John Yates Imagines A Genealogy of Things

John Yates Prez
The evolution of a President as created by John Yates for his web project A Genealogy of Things.

Full Disclosure: I live a cluttered life. Perhaps that is why I respond so emphatically to minimalism, because it is beyond my capabilities to maintain in any capacity: in writing, in speaking, in scheduling, in dating, in listing…

From beneath my cluttered soul I have learned that the beauty of the simple is most powerful when it’s visual.

The fresh and sleek project, A Genealogy of Things, from graphic designer John Perry Yates, uses simplicity to its greatest effect. Once a week he focuses on a single chosen item and condenses its form and tracking its evolution from years 1864, 1914, 1964, & 2014.

For instance this one entitled “Pen”:

gen2

I am also a big fan of this one titled “Fan”:

gen1

Yes, it’s geeky, yes it’s a tumblr, yes I qualify it as tumblr porn for any person who practices clean lines, focused simplicity, or for those who can only fetishize them. Check out the full collection here!

John Perry Yates

Since Yates’ own personal genealogy includes an education at Yale and a job with Condé Nast’s Architecutral Digest, this series seems to place him (pictured) completely in his element. Currently employed at the web design firm Blenderbox as Project Manager, he has found a home he enjoys and a job he is passionate about, both cozily and conveniently cloistered within Greenpoint.

The Queer Interior: Where did the concept originate for A Genealogy of Things? 

John Yates: I always found myself wanting to get more practice at illustration and hone in on a “personal style”, but I’d spend so much time figuring out what I wanted to draw that I’d always end up losing interest or running out of free time. Around New Years, I decided a weekly themed project would be well-defined enough to keep me motivated, but open enough to not get bored with. Many of my idols in the design/illustration do something similar, like Jessica Hische’s “Daily Drop Cap” or José Guizar’s “Windows of New York”. I’m a giant history nerd and antiques hoarder, so I settled on Genealogy of Things pretty naturally.

Q.I:What is your process selecting objects to illustrate? In your experience, has finding inspiration before your weekly deadline been a challenge thus far?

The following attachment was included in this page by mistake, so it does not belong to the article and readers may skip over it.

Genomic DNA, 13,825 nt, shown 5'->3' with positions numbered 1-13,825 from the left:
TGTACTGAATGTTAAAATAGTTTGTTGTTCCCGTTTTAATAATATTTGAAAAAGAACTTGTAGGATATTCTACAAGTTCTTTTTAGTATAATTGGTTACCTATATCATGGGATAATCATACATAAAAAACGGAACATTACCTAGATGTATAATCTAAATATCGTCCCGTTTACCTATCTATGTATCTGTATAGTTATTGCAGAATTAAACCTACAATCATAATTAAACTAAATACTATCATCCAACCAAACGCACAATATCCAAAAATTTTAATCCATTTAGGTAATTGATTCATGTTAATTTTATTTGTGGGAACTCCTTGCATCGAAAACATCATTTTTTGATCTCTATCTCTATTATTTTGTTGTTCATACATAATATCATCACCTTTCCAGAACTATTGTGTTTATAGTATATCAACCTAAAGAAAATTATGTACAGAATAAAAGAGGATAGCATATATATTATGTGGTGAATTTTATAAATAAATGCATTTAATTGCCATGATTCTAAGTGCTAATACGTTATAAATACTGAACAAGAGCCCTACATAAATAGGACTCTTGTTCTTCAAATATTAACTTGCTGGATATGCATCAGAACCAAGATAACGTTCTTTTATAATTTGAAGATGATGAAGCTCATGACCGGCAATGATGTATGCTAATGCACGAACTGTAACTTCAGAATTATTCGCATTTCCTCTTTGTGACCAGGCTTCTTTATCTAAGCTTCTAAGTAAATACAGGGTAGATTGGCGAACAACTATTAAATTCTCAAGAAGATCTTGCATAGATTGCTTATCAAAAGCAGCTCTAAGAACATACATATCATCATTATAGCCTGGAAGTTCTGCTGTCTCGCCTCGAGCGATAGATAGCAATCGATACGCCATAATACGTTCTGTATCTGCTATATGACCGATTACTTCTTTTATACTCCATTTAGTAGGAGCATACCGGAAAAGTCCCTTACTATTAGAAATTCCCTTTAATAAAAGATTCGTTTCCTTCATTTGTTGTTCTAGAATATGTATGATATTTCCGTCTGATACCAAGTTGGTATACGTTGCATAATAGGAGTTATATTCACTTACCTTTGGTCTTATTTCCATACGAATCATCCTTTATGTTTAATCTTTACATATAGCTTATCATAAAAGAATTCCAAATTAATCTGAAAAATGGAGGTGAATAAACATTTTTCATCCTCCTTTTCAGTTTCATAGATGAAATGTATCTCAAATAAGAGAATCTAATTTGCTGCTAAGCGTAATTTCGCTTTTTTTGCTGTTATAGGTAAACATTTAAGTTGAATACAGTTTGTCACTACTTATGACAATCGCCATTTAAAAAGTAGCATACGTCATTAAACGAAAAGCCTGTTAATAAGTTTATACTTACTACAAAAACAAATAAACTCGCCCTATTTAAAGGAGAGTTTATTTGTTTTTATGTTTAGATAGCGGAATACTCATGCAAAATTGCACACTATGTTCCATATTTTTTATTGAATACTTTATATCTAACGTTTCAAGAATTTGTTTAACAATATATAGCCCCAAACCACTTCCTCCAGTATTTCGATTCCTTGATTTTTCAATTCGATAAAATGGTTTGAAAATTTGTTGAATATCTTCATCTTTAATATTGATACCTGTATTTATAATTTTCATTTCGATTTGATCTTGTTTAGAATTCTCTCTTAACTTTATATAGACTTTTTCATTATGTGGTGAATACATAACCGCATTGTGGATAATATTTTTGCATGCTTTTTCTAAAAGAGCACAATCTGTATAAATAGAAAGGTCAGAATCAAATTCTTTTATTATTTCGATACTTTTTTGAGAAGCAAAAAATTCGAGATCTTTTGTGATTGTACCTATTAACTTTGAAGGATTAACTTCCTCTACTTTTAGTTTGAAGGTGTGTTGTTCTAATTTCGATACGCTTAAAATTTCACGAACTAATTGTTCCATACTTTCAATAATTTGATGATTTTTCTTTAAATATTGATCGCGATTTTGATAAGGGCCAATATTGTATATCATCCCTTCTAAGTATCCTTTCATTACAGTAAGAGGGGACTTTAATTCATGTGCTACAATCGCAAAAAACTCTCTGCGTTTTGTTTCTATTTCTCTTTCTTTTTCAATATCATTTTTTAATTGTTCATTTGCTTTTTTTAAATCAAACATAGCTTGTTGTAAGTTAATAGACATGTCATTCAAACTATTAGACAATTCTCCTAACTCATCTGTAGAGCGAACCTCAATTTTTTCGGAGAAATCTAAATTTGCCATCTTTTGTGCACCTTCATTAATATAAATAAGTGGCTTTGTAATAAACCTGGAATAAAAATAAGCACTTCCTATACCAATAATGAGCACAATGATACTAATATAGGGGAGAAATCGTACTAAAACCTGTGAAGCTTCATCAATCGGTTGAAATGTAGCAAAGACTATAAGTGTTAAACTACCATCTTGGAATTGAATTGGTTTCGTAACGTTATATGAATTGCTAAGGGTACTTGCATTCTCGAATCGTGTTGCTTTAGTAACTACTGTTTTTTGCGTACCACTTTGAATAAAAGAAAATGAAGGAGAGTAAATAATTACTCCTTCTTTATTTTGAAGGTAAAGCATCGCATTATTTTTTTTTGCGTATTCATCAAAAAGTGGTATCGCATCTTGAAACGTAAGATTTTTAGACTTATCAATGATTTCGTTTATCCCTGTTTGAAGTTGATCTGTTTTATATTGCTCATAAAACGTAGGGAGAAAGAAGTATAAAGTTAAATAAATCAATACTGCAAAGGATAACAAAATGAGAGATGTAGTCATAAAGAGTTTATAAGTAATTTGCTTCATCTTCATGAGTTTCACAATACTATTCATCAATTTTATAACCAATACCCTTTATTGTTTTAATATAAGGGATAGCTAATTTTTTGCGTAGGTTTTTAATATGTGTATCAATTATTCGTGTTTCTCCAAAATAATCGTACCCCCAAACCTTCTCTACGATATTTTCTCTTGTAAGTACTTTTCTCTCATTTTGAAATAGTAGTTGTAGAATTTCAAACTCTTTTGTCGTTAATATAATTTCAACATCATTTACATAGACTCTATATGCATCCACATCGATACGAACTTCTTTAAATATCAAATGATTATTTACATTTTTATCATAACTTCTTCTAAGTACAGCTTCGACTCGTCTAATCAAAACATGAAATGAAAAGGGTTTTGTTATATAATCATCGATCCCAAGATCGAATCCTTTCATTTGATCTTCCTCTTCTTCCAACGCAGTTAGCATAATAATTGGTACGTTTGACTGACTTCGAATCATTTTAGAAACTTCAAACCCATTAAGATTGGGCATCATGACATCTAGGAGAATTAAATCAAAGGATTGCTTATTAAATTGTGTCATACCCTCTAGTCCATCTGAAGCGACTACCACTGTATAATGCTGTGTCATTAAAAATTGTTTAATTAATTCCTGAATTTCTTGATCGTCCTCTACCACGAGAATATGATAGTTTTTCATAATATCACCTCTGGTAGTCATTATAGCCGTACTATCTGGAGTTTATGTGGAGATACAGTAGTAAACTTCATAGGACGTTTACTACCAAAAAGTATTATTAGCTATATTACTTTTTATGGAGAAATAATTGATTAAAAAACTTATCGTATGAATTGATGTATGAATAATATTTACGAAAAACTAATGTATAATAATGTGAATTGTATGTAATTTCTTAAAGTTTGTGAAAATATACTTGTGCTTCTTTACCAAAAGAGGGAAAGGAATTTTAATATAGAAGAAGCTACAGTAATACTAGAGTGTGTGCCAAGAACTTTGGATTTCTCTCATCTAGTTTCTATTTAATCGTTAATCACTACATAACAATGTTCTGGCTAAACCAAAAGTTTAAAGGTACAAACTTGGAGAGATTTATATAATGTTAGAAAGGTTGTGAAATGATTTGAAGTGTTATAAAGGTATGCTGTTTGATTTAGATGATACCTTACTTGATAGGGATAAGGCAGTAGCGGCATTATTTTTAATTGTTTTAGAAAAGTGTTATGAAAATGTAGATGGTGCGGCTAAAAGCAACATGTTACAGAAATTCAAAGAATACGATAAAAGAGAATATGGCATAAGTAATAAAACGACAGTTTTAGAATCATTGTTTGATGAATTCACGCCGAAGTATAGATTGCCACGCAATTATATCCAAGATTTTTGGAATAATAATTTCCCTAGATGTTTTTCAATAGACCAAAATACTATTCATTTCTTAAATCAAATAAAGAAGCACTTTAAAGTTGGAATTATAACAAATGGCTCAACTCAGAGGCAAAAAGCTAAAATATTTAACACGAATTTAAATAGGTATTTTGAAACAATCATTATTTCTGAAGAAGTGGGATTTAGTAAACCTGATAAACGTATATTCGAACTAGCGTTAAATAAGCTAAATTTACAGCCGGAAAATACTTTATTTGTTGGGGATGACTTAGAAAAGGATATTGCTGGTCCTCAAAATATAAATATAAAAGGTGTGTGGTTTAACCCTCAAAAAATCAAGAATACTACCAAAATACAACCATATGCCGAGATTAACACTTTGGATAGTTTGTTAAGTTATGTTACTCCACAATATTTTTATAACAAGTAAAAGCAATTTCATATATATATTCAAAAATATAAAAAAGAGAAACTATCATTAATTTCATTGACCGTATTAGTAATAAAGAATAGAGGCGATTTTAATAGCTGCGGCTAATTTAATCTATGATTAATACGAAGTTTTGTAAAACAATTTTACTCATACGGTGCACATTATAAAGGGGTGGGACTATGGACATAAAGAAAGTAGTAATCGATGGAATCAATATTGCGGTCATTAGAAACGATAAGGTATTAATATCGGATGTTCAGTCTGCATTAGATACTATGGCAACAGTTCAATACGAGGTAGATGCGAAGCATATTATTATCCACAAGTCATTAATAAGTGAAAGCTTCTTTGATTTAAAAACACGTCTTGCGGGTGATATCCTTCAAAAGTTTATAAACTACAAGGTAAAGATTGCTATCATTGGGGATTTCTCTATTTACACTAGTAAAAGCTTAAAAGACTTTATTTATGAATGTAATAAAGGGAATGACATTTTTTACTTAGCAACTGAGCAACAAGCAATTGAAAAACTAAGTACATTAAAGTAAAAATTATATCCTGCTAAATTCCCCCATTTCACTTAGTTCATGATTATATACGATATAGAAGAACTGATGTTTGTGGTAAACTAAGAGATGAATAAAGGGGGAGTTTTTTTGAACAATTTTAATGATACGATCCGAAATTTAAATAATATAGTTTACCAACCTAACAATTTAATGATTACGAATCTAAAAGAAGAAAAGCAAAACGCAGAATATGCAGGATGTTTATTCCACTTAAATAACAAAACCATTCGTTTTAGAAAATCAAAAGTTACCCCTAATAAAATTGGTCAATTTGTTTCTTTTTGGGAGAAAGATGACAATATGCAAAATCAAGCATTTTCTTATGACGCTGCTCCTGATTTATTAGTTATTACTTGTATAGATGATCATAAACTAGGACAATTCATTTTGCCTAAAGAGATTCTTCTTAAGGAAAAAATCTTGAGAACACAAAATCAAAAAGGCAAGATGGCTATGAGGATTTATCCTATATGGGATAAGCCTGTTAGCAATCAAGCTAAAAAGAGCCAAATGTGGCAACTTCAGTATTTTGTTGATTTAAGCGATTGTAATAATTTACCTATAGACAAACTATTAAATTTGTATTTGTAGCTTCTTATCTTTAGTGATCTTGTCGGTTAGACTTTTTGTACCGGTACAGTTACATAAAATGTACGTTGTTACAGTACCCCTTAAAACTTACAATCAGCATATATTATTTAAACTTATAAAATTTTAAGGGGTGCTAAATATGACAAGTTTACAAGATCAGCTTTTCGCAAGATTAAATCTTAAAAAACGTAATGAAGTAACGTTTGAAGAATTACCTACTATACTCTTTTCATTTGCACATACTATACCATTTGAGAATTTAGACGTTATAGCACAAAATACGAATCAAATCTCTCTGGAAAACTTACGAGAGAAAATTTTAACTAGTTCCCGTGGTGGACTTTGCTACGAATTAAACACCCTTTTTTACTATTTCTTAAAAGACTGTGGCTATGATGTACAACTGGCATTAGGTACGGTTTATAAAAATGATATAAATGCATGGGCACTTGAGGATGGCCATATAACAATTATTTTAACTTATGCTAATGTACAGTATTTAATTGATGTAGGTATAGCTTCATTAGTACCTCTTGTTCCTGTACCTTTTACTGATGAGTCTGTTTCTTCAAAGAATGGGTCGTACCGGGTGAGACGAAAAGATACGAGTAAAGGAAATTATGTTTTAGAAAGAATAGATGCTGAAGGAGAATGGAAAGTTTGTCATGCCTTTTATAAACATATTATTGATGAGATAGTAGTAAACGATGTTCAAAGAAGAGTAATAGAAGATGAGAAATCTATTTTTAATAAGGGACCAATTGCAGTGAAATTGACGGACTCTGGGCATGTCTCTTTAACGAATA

J.Y: I’ve got a running list of ideas I keep in a Google Drive doc that I add to as inspiration strikes – I usually know what I’m going to be drawing for the next two weeks or so. I’d say it’s very easy to find something that’s perfect for three of the four years, but hitting all four can be challenging. Of course, not only does something have to exist in all four eras, but it has to be strikingly different in each era. I can’t do a post for “A Hammer” or “A Towel” since they haven’t really changed form in 200 years. I’ve found that objects that changed dramatically between the 1960’s and today often didn’t exist in the 1860’s; sometimes I’m able to get cute about this like with the ledger book for “Cash Register.”

I think I’m behind deadline for this week – I’ve been busy illustrating wedding invites for some friends!

Q.I: Do you have a personal favorite that you have done?

J.Y: Hmmm hard to say! “President” was fun, I’m pretty happy with the extent to which I could capture their personalities within my simple angular grid system. At that low level of detail, moving an element 1/8″ to the left or right can change a face from being instantly recognizable to looking tragically deformed. Although I think the most successful so far, in terms of the tone I hope to set, was the “Pen” (pictured above).

Q.I: Although simple, you have added design “rules” to your work, what are these specifically and what was the impulse to add these limits?

J.Y: There are three main rules:

1) Only straight lines and circle segments (no other curve shapes)

2) A strict 1/16th” grid, plus 1/64th” strokes.

3) A palette of no more than 5 colors plus black, using a flat fill without texture or gradient

Practically, the rules ensure consistency from week to week so the feel of the series remains cohesive. More personally, I have a hard time being creative if I’m just given a brush and told “go for it.” I need a few constraints to start thinking – I think this is my Lego-filled childhood shining through! To me, illustration always feels more like building than painting.  Even in my rare attempts at actual painting, I end up breaking it all down into interlocking flat shapes and looking like knockoff Charles Sheeler.

Q.I: Are there any other bloggings – past present or future – we should keep our peepers spying for?

J.Y: I feel like it’s a symptom of our modern life to have a half-dozen half-dead blogs floating around without an update in months. The only other thing I’m really updating frequently is my Instagram: MRY8S  – I collect hand-painted lettering and other interesting type I find around NYC (or on vacation). Last weekend I was over in Calvary Cemetery and snapped some gorgeous 19th Century carvings on the mausolea.  When I was in Italy visiting my boyfriend a few weeks ago we explored this tiny town with perfect gilded Art Nouveau lettering in every shop window. I spent most of the day photographing stores from all angles – luckily for me, he’s the sort of guy who enjoys that!

 

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